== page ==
As a proven leader of end-user support services to the federal government, MIL continuously improves its performance through one simple technique: listening. Whether it is through daily stand-up meetings or detailed notes documented in service requests and incidents, our analysts provide key insights into the day-to-day needs of those who rely on the agency’s services.
When working with legacy systems, it is critical they are functioning at optimal peak performance. Ultimately, the customer feedback gathered by our analysts enables MIL to refine these systems and internal work processes. To put this information to work, MIL follows the stages of the Information Technology Infrastructure Library (ITIL) lifecycle: service strategy, service design, service transition, service operation, and continual service improvement. Our approach is unique however, in that MIL performs on the micro scale, rather than the macro.
The following case study outlines how we improved operations for an application specific service desk that supports a customer base of 1.5 million users, simply by listening to the analyst’s biggest gripes and their customers most common complaints.
MIL’s strategy for improving operations was simple: focus on the items that lead to the most calls and emails from the user community. Within a week, MIL had a clear understanding of what was driving contact volume due to our extensive knowledge of the organization, as well as the analysis of historical data. From here, we began to develop ways to address issues. Our team chose to focus on two main aspects for improving operations:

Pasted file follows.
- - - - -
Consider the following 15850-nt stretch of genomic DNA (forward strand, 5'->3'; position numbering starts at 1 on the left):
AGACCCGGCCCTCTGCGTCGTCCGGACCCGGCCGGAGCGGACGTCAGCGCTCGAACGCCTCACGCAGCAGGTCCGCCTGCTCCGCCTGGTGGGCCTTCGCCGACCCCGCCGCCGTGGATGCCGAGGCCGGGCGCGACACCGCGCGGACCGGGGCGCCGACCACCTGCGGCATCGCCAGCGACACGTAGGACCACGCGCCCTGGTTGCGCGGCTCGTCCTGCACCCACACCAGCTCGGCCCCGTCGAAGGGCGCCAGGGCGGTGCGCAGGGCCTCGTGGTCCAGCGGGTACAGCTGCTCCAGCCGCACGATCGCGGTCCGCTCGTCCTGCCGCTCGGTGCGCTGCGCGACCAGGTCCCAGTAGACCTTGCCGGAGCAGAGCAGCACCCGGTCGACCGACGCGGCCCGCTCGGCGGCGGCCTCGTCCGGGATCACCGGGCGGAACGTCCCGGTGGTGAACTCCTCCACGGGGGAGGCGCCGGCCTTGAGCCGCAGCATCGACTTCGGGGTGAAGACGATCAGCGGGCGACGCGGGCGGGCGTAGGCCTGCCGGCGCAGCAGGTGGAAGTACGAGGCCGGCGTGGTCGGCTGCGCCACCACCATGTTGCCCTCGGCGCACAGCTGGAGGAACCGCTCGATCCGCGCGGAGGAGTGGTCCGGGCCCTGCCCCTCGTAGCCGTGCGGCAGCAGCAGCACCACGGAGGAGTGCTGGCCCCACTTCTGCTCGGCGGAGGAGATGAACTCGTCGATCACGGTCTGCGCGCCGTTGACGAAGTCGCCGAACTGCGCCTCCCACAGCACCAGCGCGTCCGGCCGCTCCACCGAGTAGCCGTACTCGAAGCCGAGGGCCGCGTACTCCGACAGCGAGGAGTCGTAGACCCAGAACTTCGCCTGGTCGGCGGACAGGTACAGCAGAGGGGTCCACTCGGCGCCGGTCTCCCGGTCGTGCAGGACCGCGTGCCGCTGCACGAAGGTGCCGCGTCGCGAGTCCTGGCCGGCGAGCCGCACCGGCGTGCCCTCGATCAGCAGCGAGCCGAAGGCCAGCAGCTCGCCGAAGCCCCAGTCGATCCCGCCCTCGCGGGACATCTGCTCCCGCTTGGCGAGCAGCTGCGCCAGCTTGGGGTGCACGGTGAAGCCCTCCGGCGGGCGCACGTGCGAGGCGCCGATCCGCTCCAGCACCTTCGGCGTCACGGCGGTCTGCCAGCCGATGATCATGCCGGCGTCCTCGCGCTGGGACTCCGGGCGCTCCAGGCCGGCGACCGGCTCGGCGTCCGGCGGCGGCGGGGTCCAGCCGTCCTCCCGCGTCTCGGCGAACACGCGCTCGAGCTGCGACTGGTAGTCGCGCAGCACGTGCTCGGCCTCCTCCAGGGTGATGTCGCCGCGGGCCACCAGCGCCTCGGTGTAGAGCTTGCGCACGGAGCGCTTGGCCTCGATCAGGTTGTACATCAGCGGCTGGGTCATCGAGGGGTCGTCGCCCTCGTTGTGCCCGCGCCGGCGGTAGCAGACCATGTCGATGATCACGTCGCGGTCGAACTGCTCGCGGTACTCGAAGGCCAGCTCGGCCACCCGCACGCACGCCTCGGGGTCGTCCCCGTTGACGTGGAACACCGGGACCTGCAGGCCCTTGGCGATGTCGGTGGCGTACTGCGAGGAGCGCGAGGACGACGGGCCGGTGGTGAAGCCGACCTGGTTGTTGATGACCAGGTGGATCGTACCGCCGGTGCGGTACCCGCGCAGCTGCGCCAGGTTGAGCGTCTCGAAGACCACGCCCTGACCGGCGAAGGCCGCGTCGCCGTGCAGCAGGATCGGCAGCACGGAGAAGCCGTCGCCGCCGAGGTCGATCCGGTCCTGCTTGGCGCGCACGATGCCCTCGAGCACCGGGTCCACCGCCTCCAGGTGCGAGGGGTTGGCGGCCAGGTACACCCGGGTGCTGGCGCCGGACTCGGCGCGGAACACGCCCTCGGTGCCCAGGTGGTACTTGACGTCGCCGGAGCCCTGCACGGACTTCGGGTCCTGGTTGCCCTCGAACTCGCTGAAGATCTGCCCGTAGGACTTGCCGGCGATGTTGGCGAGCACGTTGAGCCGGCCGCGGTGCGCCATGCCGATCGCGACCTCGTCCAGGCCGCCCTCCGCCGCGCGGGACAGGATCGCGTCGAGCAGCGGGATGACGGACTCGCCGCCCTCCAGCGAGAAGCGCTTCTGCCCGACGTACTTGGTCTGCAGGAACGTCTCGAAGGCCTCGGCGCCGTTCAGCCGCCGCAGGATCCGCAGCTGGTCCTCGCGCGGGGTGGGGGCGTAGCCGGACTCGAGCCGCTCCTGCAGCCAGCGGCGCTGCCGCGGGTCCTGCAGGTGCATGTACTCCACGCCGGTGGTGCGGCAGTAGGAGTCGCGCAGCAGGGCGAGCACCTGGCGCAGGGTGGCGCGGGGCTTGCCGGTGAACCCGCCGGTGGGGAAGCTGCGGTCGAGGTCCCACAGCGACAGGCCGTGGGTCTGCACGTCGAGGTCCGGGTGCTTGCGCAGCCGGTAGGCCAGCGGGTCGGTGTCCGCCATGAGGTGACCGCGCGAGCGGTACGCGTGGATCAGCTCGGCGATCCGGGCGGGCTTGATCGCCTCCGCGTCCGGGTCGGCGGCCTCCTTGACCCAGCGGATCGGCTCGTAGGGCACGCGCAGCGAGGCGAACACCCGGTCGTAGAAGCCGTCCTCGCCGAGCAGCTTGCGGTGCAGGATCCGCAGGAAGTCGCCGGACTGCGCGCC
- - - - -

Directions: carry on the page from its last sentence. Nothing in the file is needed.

(1) How our internal service desk processes and procedures could be streamlined.
(2) How we could influence the application developers to fix larger issues.
Our strategy for internal processes was aimed at the reduction of time it took for end users to gain access to our services. Application improvement focused on the account management functions pertaining to our biggest issues: over 50 percent of our customer calls dealt with username and password, or account creation issues. With a clear strategy in place, MIL began re-designing and tailoring our services to address specific problems to better serve the client.
When it came time to design our new services, we prioritized the feedback from our service desk analysts’ daily experiences. A high volume of requests circulating amongst departments, outdated processes that slowed down service delivery, as well as flaws in the account creation and password reset functions of the site all surfaced as key issues. By understanding daily frustrations and working through the ITIL Process, MIL was able to design services that could be performed from start to finish on a single phone call or email. We anticipated that this would reduce the number of times an end user needed to contact us for support.
To further assist our customer, our team added a new category to the “Contact Us” web page, which re-routes requests for IT services more accurately and efficiently. Finally, we proposed that the developers make a small, but critical change to the forgot password function of the site by removing the case sensitivity from the name fields on that form.